3. Sorry, I should have been more clear - try using SetWindowLongPtr to attach the pointer to the D3DApp to the window. Attaching the method will not help you because you would still need the D3DApp instance to call it properly. In your wndproc you can retrieve the pointer, cast it to a D3DApp, and call the virtual function on it, just as you are with the global.
  4. C++

    1. std::bitset is specialized on the number of bits it can support. At the very least, the type system will prevent you from assigning incompatible bitsets. If you wanted more type safety on top of that, you could have a wrapper structure (or typedef) that takes both the bitflag enum type and the number of bits as template arguments, making the enum part of the type, but getting the convenient interface of bitset. 2. That seems suboptimal and I would be curious as to the reasoning. You can construct the bitset with an initial value, either by passing the initial value as an integer type or as a string (which it will parse). Surprisingly and somewhat annoyingly, it doesn't appear there's a way to pass in an initializer list of the flags, but you could easily write a function that builds a raw bitset from a list of flags. See the cppreference link I posted above for std::bitset for more info.
  5. C++

    Why use enums for flag values when you can use a regular enum with std::bitset, and have code that is much clearer? Then you don't have to think about any of this. enum FlagBit { Bit0 = 0, Bit1, Count }; std::bitset<FlagBit::Count> bits; bits.set(FlagBit::Bit0); printf("%d", bits.count());
  6. A few things: 1) Yes, gd3dApp is a global. Hence the 'g' prefix. 2) The global isn't actually necessary - Windows allows you to attach a pointer of an arbitrary type to a window, either at construction time or at any point later", albeit at the cost of type-safety. Look up "SetWindowLongPtr". Mind you, the point about not assigning a member function to the window still holds, though, because of how pointers to member functions work in C++. 3) The anonymous namespace is used to prevent the global from being accessible outside the source file in which it is defined. In C we would do this using the "static" keyword, but anonymous namespaces are how modern C++ accomplishes this. 4) Classes are constructed in order of inheritance hierarchy - and destructed in the opposite order. So the base class (D3DApp) would be constructed first, assigning the "this" pointer of the class to the global. 5) If you were to have two classes deriving from D3DApp, and you would instantiate both of them, the global would be set to the address of whichever one was most recently constructed without fanfare. You can probably see why this could be dangerous...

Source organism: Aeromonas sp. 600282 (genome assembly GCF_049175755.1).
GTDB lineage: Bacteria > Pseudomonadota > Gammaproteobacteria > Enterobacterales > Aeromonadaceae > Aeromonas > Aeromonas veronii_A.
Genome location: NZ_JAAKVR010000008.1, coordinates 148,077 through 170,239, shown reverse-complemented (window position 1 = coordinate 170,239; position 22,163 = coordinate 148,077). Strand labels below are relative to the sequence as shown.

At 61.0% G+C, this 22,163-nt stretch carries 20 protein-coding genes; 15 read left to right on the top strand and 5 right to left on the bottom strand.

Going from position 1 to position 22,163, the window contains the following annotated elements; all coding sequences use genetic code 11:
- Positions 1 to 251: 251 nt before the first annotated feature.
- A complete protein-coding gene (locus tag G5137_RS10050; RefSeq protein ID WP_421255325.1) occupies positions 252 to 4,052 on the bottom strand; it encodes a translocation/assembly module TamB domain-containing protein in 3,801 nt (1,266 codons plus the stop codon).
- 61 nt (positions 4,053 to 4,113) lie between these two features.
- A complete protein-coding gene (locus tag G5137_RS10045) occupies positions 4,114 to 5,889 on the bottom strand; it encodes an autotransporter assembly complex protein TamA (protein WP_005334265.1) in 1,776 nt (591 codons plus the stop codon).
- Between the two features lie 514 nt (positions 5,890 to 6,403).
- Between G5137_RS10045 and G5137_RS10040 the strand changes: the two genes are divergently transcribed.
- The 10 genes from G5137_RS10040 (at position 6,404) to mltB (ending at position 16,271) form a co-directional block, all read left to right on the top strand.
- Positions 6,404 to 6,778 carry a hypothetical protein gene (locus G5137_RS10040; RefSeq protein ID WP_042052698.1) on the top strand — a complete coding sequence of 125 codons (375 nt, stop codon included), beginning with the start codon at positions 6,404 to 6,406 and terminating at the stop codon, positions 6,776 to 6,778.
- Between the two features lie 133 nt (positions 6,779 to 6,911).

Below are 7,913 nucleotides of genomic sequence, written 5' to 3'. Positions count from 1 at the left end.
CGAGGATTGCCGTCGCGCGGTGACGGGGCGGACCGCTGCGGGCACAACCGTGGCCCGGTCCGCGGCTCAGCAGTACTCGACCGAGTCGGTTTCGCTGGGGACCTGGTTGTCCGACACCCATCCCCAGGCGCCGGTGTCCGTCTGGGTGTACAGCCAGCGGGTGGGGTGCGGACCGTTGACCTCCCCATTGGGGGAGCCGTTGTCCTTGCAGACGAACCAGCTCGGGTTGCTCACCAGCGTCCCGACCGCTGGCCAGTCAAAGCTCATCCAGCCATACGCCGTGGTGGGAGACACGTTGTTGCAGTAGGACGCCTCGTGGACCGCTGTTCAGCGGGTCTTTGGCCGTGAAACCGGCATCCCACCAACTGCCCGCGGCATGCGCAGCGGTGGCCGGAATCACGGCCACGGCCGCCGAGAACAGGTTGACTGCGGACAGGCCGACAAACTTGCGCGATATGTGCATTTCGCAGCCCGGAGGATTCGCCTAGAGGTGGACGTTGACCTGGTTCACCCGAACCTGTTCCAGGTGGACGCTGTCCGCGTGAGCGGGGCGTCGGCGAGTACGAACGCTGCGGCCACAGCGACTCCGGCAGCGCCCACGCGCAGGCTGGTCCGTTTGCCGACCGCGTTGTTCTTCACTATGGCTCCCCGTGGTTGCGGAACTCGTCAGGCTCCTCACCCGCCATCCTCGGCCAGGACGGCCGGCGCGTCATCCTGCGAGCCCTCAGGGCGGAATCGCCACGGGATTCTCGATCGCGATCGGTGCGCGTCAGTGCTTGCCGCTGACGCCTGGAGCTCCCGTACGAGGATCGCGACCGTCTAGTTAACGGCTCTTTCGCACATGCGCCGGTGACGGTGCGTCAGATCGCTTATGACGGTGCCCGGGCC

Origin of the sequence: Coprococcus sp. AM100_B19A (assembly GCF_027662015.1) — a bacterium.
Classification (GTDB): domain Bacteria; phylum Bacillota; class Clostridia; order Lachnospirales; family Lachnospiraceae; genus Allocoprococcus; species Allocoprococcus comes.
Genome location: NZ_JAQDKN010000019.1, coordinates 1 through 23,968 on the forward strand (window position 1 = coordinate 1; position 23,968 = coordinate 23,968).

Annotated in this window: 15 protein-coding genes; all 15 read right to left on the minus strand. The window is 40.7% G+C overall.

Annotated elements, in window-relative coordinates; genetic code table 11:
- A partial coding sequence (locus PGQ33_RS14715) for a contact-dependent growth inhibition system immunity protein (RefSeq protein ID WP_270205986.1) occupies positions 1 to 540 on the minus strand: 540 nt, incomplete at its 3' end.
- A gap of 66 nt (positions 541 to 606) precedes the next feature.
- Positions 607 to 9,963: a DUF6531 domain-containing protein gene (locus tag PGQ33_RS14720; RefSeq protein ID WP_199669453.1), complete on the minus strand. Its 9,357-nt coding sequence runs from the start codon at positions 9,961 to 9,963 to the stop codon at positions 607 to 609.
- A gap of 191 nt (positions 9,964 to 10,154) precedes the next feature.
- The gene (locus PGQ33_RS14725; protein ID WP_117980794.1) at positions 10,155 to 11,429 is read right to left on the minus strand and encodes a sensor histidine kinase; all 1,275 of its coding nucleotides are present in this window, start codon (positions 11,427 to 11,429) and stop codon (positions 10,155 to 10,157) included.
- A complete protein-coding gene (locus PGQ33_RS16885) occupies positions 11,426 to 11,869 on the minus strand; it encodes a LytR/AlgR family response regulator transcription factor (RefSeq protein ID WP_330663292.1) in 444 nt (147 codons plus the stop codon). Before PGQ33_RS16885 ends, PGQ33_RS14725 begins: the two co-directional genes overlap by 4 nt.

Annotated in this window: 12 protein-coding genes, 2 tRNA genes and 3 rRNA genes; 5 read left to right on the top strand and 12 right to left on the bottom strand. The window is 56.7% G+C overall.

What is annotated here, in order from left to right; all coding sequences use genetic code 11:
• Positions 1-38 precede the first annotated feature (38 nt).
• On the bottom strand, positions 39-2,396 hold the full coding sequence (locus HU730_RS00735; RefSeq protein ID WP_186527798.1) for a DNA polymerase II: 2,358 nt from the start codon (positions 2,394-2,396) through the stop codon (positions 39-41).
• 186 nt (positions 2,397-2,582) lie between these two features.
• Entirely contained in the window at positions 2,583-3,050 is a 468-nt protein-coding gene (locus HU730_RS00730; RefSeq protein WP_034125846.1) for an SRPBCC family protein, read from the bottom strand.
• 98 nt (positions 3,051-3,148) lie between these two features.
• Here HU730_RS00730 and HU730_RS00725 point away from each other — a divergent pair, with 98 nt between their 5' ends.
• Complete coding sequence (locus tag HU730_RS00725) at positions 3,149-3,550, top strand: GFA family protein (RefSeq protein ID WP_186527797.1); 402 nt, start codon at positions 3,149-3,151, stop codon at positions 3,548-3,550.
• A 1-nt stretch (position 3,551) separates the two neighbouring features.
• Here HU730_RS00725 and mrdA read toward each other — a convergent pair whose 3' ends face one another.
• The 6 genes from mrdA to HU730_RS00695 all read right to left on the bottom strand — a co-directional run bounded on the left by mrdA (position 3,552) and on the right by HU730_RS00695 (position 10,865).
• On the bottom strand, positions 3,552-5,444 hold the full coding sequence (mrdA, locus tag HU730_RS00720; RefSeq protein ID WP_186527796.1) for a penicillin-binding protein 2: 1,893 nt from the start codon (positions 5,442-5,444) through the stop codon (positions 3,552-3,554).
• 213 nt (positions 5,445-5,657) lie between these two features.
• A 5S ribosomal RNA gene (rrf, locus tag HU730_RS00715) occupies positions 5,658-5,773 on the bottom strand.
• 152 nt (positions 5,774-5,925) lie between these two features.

7. C++

    If you want to use enumeration values to refer to bits, is there any particular reason you aren't using std::bitset, which is specifically designed for this sort of thing? Also, it is only "scoped" enums (enum classes, in other words) which have an underlying type of int unless otherwise specified. The unnamed, unscoped enums in this thread are not scoped, therefore this does not apply to them. Instead, section 10.2.5 specifies that the underlying type is the type of the first assigned expression to the enum, or an unspecified integral type wide enough to contain the largest value (if such a type exists, otherwise the program is malformed). Also, that "if the underlying type is fixed" part is important. The underlying type is only fixed if a) the underlying type is explicitly specified or b) the enum is scoped (in which case it defaults to int). Paragraph 10.2.7 says: "For an enumeration whose underlying type is not fixed, the underlying type is an integral type that can represent all the enumerator values defined in the enumeration. If no integral type can represent all the enumerator values, the enumeration is ill-formed. It is implementation-defined which integral type is used as the underlying type except that the underlying type shall not be larger than int unless the value of an enumerator cannot fit in an int or unsigned int. If the enumerator-list is empty, the underlying type is as if the enumeration had a single enumerator with value 0." I'll grant you that 10.2.8 does say that unfixed type enumerations can hold values that are not defined by any of the enumerators, but... std::bitset, anyone?
  8. Check out FreeBASIC: https://www.freebasic.net/
  9. Being at work and spending all your time compiling your code is a joke...
  10. Because clearly, attractive women cannot possibly just be actual pedophiles...
  11. The hell? No, that's not what that means. None of us are responsible for the actions of our predecessors, but we are responsible for how we respond to the society they created - whether we perpetuate the systems they left us with or change them to be more inclusive. One should not ignore history when making decisions of how to treat people. It would be nice if that were possible, and we should work towards a future where it is, but the wounds are still too fresh.   It isn't merely a shadow, there are still echoes of the bad shit in today's society. THAT is what all this talk about institutionalized racism is about. So, what do you suggest as a "centrist solution" to address the problem of intergenerational trauma? An example of that on the Canadian side of the border would be the residential schools and the fallout therefrom.